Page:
Let's say you are asked by your teacher what is your favorite fruit, then you say:

"my favorite fruit is grape/grapes"

Which one is correct in terms of the general selection according to what I have just written here? Because I have just seen a website which he/she exemplified "my favorite fruits are grapes" this confuses me a bit now.


2 Answers 2


The easiest way to answer your teacher (and eliminate your quandary) is to simply say:

Grapes are my favorite fruit.

However, that's merely a way to dodge your question, not confront it head-on. What should we do when we start our answer with:

My favorite fruit...

First, let's pick a different fruit. One way to construct the sentence is to use an article:

My favorite fruit is the nectarine.
My favorite fruit is a plum.

Alternatively, we could use no article, but then we need to decide what to do with the verb. As a discussion on Quora says:

As “fruit” is both a countable and uncountable noun, it can be singular or plural. So while it is a choice between “My favorite fruit is apples,” or “My favorite fruit is apple,” the only correct choice is “My favorite fruit is apples” because you would need some kind of determiner such as a number or article to precede the singular object.

This is made even trickier by the fact that we seldom refer to a grape in the singular but usually talk about grapes in the plural.

So, if I had to start with, "My favorite...," I would probably say:

My favorite fruit is grapes.

It's not ungrammatical, although it might sound ungrammatical because grapes sounds like a plural noun, right next to the singular is.

Evidently, this construct has vexed others before. (See this or this conversation on Word Reference, or this poll on UE, for example.)

Perhaps comedian Demetri Martin said it best:

My favorite fruit is grapes. Because with grapes, you always get another chance.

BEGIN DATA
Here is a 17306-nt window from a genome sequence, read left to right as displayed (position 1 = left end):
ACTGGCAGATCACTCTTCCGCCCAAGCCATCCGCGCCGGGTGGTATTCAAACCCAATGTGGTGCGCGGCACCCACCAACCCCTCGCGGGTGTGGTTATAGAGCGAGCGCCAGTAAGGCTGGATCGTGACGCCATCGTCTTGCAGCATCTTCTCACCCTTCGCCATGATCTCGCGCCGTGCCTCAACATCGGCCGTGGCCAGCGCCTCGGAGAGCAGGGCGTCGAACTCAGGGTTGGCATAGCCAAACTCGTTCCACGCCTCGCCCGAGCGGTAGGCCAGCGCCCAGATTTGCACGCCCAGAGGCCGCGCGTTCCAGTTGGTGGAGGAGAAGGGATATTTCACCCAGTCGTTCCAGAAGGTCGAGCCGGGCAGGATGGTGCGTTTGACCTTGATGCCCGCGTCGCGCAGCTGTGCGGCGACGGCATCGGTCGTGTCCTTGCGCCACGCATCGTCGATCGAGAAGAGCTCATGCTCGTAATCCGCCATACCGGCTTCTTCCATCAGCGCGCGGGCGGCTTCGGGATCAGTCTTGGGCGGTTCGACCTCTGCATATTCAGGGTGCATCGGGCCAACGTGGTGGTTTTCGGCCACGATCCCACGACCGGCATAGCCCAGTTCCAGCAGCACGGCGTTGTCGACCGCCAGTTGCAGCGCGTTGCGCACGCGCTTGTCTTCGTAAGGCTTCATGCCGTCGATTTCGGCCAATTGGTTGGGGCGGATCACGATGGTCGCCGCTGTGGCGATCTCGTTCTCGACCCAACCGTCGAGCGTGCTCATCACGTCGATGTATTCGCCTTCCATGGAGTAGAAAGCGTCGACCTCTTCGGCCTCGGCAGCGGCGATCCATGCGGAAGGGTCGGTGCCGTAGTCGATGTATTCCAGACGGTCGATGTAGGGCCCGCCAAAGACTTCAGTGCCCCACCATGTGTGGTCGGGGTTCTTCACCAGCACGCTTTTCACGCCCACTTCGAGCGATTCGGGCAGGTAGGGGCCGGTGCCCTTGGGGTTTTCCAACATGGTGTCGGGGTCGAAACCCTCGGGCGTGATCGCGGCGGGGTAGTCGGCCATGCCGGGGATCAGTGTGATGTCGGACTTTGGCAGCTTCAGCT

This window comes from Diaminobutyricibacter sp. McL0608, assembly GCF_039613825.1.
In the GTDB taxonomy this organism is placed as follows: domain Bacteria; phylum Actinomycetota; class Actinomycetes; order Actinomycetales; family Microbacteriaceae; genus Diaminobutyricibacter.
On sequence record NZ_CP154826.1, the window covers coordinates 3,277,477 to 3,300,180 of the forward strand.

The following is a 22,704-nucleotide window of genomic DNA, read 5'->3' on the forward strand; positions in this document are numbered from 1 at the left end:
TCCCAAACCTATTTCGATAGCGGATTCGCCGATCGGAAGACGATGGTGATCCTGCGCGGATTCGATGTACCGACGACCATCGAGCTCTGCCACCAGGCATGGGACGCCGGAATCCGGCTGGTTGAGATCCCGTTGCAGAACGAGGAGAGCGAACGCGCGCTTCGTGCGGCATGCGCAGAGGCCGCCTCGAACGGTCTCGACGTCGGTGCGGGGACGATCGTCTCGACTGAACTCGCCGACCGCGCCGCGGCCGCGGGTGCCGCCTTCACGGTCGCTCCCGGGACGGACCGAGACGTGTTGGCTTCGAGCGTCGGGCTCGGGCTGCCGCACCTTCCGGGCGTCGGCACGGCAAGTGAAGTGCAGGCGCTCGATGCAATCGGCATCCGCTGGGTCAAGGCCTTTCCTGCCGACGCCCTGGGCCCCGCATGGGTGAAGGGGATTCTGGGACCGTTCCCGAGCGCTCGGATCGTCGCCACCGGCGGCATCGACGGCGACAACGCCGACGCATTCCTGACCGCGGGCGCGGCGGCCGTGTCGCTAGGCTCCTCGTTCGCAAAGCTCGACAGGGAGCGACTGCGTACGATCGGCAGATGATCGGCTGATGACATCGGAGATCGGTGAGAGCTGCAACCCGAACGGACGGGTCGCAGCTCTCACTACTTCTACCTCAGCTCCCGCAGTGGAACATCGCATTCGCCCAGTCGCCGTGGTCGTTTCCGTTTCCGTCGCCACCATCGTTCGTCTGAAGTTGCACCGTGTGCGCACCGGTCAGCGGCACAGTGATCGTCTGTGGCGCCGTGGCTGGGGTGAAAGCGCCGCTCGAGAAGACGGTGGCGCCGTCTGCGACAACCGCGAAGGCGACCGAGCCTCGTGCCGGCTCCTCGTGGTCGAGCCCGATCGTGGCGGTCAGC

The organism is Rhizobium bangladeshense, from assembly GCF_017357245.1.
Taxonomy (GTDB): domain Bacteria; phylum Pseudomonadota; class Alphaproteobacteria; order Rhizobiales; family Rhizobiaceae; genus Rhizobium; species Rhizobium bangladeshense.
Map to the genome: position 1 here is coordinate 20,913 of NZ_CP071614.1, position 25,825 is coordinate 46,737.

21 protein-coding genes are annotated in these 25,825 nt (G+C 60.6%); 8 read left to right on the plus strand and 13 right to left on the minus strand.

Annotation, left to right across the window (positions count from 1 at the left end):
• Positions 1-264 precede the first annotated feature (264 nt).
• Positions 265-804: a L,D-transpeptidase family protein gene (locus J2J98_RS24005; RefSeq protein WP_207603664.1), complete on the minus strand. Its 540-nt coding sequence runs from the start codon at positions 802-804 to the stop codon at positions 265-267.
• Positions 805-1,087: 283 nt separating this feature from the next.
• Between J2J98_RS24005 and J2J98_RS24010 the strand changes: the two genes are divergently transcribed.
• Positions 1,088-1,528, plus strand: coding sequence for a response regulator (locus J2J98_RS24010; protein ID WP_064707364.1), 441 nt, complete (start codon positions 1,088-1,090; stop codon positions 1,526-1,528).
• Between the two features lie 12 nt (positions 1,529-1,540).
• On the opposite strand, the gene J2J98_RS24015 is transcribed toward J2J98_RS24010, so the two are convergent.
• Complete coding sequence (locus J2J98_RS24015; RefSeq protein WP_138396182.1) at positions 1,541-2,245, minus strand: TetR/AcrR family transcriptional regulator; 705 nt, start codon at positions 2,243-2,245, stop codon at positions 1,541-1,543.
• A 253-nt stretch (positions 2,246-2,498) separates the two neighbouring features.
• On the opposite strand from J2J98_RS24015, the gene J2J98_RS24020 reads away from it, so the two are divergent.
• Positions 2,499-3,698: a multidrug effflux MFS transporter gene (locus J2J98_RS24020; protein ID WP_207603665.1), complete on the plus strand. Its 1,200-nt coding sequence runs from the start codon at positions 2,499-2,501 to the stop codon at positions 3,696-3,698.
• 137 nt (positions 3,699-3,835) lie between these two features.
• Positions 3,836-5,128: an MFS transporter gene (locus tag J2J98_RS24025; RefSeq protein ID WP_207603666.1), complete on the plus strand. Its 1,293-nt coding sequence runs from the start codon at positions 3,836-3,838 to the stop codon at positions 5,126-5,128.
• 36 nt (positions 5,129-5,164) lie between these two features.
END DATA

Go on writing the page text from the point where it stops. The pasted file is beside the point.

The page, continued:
• 1
    I got what you're saying here, thx. It seems this is a very complex question I say, right? The answers provided here are not grammar book based, because, I think, there hasn't specific rule especially on this one yet, rather 'polls', personal preference, experience wise are the main answers here. Still a very horrible answer to avoid, especially me, which I might get wronged if a native who may have a menial experience about this particularly. My oh my...
    – John Arvin
    Mar 27, 2018 at 8:26

In everyday English (not biology, botany or Biblical contexts), the word fruit is never plural.

And, if you are talking about your favorite fruit, you would say or write:

My favorite fruit is grapes or bananas. Fruit is singular grammatically even if the meaning is plural, as in:

I love tropical fruit like pineapples, bananas and mangoes.

Have a fruitful day! :)

  • 4
    “Never” is a strong word. Some counterexamples: The American Heart Association urges people to eat more fruits and vegetables. And I don’t think this article’s headline – 8 fruits you should be eating – would sound right with the singular form. Fruit is a tricky word, and I don’t think this answer – as worded – gives the most accurate guidance to learners.
    – J.R.
    Mar 25, 2018 at 1:46
  • 2
    One more interesting counterexample: Open from 8 am to 1 pm daily, the market has plenty of fruits, vegetables, meats, eggs, flowers, pastries and more. While the word fruit in the singular form could work in that sentence, I think the plural form works better, given that every other word in the list is pluralized. Interesting Ngram. “My favorite fruits are grapes and bananas” is also grammatical.
    – J.R.
    Mar 25, 2018 at 1:49
  • 2
    I read your answer plenty carefully. And the links I’ve provided do not point to “junk playground” sites. This article provides an interesting take – the word “fruit” is used nine times, while the word “fruits” is used only once, showing that “fruit” is indeed used much more often than not, but “never” is still too strong a word for an ELL answer to be accurate.
    – J.R.
    Mar 25, 2018 at 21:00
  • 3
    If we consult a corpus of spontaneous spoken English conversation such as the Fisher English corpus, we find that both fruit and fruits are common, although fruit is slightly more common. I found 179 results for fruit and 111 results for fruits in Fisher. The claim that the plural is not used in everyday conversation appears to be simply false.
    – user230
    Mar 26, 2018 at 0:39
  • 2
    Americans are nibbling more whole fruits, nuts and seeds. Throw in vegetables and fruits from salsa and you have a healthy balanced diet. As its name suggests, it [fructose] is found mainly in fruits. Export of fruits and nuts provided about 40% of the country's foreign exchange. The cranberry is one of only three fruits native to North America. A panda goes into a bar, eats shoots and leaves. Nothing remarkable about that nowadays, since half the bars in the world seem to be making drinks out of shoots, leaves, roots, herbs, spices, fruits, vegetables and insects. (from The Economist)
    – J.R.
    Mar 27, 2018 at 17:16

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